Jesus told this story: “A certain man hosted a large dinner and invited many people. When it was time for the dinner to begin, he sent his servant to tell the invited guests, ‘Come! The dinner is now ready.’ One by one, they all began to make excuses. The first one told him, ‘I bought a farm and must go and see it. Please excuse me.’ Another said, ‘I bought five teams of oxen, and I’m going to check on them. Please excuse me.’ Another said, ‘I just got married, so I can’t come.’ When he returned, the servant reported these excuses to his master. The master of the house became angry and said to his servant, ‘Go quickly to the city’s streets, the busy ones and the side streets, and bring the poor, crippled, blind, and lame.’ The servant said, ‘Master, your instructions have been followed and there is still room.’ The master said to the servant, ‘Go to the highways and back alleys and urge people to come in so that my house will be filled. I tell you, not one of those who were invited will taste my dinner.’” -Luke 14:16-24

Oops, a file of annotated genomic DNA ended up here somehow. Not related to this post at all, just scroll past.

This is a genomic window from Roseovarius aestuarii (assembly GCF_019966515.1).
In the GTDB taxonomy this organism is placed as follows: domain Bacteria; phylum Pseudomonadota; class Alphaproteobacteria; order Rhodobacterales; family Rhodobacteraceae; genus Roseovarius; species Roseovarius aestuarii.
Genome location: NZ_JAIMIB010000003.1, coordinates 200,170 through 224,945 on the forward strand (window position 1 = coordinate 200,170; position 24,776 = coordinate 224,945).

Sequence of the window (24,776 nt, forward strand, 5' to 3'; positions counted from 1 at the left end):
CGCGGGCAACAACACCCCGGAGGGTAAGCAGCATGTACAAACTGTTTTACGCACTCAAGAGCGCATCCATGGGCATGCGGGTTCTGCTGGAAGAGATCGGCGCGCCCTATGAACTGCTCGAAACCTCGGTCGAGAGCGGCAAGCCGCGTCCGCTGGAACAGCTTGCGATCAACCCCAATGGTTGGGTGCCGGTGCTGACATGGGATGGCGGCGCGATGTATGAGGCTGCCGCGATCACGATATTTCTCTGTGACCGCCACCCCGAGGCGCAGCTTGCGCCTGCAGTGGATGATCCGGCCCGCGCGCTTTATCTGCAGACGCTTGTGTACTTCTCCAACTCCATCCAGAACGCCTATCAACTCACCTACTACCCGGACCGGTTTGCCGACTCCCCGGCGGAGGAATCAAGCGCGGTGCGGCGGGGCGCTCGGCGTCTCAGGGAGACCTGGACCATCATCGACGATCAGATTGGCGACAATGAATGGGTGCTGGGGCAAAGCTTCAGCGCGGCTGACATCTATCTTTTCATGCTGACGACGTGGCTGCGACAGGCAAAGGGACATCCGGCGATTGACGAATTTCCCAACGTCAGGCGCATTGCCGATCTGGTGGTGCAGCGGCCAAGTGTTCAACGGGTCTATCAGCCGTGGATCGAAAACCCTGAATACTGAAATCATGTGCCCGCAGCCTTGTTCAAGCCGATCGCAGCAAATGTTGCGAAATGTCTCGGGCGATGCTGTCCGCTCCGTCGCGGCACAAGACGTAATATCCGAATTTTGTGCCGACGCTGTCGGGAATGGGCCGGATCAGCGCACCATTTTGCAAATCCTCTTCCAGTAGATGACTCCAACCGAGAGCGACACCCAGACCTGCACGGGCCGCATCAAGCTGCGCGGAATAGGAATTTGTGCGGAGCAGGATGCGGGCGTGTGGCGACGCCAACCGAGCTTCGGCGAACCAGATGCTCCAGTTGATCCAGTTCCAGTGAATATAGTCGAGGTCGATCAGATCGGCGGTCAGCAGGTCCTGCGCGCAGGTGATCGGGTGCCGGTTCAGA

This week we light the candle of love on our Advent wreath. It’s hard to think beyond loving the regular people we include in our Christmas festivities. Especially if you have plenty of family, the house seems filled with people to love! But as I ask people what they are doing for Christmas, I’m struck with how many people do not have any particular place to go or people with whom to spend the day. Thinking beyond my typical circles of people I hang out with is a spiritual discipline I’m working on. After all, Jesus teaches us to go to the highways and byways and alleys to pick up dinner guests!
So this year for Christmas we invited our neighbors over for dinner. (We found none of them in the alley, the front porch worked fine). We invited 10 households and 8 of them came. I don’t think that has ever happened to me before! They came and said things like, “I’ve lived here 15 years and this is the first time I’ve met my neighbors!” The soup was too salty and the house wasn’t glove-test clean. But, the fellowship was immediately warm and the homemade cookies our next-door neighbors brought made up for anything not perfect.
What especially got me was that our neighbors who had moved here from another country said they wished we’d done this get together years ago, because adjusting to another culture had been tough for them. They could’ve used some friends!
So let’s love in ever-widening circles until at last we are all united in God’s graceful presence. Looking for who is missing seems to be something the Jesus we welcome would do.
with children: Set up a playdate for after Christmas with a friend you haven’t invited over before.
prayer: O Coming Christ, teach us to love.